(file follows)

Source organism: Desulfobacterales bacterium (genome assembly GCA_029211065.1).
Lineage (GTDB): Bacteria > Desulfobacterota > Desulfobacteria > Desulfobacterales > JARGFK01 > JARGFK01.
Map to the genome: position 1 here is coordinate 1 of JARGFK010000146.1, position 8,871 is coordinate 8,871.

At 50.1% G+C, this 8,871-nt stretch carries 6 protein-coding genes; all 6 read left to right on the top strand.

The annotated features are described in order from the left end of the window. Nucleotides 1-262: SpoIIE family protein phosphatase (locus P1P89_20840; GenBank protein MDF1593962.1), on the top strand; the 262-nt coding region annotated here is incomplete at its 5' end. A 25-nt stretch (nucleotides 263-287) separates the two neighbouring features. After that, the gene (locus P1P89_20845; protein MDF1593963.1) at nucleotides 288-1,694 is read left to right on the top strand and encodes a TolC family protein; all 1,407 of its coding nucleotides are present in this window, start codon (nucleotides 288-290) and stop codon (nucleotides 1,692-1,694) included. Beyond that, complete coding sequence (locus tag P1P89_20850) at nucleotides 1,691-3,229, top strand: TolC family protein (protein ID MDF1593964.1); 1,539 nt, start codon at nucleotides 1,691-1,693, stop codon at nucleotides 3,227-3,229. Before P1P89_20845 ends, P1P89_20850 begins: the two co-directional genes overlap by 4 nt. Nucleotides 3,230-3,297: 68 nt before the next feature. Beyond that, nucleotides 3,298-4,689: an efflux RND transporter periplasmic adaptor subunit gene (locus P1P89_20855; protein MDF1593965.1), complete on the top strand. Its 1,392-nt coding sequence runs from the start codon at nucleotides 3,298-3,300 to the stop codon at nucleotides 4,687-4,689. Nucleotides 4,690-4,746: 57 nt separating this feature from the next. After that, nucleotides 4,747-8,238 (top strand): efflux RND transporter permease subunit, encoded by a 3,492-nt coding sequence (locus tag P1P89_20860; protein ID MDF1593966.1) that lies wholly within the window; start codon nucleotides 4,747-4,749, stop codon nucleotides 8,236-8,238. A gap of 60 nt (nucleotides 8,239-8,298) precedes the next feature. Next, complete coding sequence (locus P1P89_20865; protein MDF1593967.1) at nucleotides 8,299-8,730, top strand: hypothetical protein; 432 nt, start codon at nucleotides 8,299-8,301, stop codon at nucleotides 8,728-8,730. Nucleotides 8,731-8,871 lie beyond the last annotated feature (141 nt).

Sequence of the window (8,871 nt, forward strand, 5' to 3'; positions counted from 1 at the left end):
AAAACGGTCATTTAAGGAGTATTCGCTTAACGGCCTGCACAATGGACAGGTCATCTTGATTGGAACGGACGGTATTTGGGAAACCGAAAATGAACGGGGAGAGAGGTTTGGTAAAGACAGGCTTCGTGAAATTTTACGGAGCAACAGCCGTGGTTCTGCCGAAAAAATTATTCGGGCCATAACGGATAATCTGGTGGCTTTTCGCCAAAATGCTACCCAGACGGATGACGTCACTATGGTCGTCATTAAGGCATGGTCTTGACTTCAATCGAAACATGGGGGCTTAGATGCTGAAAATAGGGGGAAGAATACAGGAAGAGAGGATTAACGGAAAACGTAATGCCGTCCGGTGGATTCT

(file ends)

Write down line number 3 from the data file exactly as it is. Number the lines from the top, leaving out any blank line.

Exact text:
Map to the genome: position 1 here is coordinate 1 of JARGFK010000146.1, position 8,871 is coordinate 8,871.